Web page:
SANFORD, Fla. (AP) — Before jurors get the case, defense attorneys planned to ask a judge Tuesday to throw out remaining charges against a Jacksonville attorney accused of helping build up a network of storefront casinos under the guise of a veteran's charity.
Judge Kenneth Lester last week threw out about 50 money laundering counts at attorney Kelly Mathis' trial. The Jacksonville still faces more than 100 counts of illegal gambling, possessing slot machines and racketeering.
He has pleaded not guilty, claiming he merely gave legal advice to the Allied Veterans of the World affiliates. Closing arguments are set for Wednesday, and six jurors could begin deliberations soon afterward.
Prosecutors on Tuesday also planned to call rebuttal witnesses and argue over jury instructions with defense attorneys.
The arrest of Mathis and 56 other defendants earlier this year caused the Florida Legislature to ban Internet cafes and led to the resignation of Lt. Gov. Jennifer Carroll. Carroll had worked as a consultant for Allied Veterans. She wasn't charged with any crime and has denied any wrongdoing.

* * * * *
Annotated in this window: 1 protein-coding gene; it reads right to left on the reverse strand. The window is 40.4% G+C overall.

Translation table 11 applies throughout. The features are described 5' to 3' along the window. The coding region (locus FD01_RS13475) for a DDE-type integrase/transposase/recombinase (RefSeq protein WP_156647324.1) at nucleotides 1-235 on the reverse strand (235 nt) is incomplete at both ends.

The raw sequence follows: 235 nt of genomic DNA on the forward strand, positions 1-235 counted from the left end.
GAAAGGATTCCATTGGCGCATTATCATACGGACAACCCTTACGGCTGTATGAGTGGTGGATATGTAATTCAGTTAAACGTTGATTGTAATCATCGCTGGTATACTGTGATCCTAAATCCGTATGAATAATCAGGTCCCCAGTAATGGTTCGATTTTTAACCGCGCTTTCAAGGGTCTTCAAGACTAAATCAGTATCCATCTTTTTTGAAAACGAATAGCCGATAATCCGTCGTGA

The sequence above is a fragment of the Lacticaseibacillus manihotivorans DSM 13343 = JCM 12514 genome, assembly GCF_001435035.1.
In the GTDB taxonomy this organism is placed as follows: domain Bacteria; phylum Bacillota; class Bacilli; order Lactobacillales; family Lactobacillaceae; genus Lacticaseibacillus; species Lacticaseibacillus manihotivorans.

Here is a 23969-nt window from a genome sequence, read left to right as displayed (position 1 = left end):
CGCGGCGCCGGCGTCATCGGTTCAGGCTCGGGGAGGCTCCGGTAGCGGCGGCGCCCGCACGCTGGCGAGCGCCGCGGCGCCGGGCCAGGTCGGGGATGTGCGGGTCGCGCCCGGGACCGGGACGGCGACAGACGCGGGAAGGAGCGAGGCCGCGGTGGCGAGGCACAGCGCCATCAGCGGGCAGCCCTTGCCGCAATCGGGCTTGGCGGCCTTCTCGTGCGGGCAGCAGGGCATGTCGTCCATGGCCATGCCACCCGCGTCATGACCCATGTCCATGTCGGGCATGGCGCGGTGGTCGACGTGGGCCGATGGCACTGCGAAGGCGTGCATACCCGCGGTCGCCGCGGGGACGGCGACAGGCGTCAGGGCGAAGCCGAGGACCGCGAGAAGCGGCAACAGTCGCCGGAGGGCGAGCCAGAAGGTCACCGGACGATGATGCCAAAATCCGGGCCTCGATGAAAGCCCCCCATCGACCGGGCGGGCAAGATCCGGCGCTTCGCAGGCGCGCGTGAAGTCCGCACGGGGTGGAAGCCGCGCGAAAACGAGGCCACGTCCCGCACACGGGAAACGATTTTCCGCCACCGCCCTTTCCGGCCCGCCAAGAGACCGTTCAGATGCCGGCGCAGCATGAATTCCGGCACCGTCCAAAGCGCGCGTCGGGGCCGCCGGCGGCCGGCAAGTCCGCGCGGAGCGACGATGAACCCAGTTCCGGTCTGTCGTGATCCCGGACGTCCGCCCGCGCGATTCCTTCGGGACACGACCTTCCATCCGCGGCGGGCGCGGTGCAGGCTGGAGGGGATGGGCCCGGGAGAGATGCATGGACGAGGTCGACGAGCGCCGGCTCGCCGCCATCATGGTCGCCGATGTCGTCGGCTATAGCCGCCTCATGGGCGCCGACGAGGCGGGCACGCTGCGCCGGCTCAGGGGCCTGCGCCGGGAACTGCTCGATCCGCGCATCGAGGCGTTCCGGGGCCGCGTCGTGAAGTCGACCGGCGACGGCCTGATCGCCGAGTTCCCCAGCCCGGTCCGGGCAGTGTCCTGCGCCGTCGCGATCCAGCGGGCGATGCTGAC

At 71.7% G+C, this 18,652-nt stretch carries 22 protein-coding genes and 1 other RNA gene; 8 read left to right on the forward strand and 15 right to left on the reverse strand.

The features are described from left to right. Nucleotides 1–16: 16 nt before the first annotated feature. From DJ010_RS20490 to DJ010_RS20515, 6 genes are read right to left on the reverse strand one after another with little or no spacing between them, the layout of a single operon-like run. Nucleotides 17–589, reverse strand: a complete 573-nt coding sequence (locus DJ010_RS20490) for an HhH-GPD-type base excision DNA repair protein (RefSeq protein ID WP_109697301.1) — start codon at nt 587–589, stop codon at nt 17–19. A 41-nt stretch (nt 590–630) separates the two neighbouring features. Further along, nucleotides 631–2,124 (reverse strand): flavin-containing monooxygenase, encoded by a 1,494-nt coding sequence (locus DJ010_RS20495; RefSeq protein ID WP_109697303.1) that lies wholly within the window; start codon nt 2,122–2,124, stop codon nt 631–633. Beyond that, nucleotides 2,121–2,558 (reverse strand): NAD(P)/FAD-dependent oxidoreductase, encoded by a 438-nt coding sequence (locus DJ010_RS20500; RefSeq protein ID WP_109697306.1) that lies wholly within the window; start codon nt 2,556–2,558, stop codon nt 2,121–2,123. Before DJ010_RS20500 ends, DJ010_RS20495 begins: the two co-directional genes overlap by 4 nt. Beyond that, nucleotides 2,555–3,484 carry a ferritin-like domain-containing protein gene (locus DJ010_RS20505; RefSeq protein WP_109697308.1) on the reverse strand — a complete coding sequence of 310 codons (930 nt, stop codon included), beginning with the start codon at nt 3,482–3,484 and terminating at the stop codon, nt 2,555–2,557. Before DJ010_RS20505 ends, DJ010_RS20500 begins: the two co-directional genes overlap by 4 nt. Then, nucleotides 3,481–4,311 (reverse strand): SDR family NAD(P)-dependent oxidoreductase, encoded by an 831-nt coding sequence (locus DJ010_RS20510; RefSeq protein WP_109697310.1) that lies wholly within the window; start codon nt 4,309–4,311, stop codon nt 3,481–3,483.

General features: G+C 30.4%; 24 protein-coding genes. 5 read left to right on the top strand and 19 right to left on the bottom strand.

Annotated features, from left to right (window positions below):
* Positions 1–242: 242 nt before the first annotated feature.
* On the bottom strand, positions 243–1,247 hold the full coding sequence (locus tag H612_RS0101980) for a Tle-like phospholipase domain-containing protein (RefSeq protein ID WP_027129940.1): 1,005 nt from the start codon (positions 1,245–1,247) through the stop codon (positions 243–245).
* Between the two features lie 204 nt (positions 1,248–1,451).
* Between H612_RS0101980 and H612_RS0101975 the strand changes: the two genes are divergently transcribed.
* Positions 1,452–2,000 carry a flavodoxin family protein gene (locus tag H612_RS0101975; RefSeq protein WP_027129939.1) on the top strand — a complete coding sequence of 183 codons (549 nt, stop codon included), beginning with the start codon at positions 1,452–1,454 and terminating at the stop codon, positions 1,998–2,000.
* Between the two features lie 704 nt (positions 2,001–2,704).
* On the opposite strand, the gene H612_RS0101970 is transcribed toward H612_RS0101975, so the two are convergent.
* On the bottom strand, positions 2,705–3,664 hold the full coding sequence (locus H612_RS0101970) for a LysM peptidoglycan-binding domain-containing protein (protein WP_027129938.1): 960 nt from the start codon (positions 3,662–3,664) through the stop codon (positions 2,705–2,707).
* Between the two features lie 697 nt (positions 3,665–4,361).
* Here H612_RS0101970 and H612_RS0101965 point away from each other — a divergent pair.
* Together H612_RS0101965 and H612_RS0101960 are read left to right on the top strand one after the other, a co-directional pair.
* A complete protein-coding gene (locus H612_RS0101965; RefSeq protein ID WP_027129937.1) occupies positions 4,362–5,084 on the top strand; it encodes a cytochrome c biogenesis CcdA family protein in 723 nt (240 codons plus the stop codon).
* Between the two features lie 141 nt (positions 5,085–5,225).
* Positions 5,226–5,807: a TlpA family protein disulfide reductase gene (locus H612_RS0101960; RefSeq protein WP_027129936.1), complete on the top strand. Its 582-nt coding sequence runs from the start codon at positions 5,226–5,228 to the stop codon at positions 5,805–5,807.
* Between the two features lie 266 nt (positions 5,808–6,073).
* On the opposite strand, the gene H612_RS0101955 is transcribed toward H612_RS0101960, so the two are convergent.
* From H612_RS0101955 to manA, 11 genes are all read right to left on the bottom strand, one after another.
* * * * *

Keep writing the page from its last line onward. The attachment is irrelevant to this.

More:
Prosecutors claim Mathis and his associates built up the network of casinos by claiming they were businesses where customers could buy Internet time, when in reality most customers played slot machine games on computers and didn't use the Internet. Even though the Internet cafes were being operated under the aegis of Allied Veterans of the World, very little of the $300 million the Allied Veteran affiliates earned actually went to veterans, prosecutors allege.
Mathis' attorneys say the network of Internet cafes was legal.
"We have proven over and over and over again ... that Mr. Mathis was a lawyer for an organization and he was practicing law," said Mitch Stone, a defense attorney for Mathis.
Prosecutors aren't commenting on the case for the duration of the trial.
Neither prosecutors nor defense attorneys called as witnesses some of Mathis' key co-defendants who had reached deals with prosecutors: former Allied Veterans of the World leaders Johnny Duncan and Jerry Bass, as well as Chase Burns, who operated a company that made software for computers at the dozens of Allied Veterans centers around Florida.
Defense attorneys didn't want to jeopardize their plea agreements by calling them to testify, Stone said.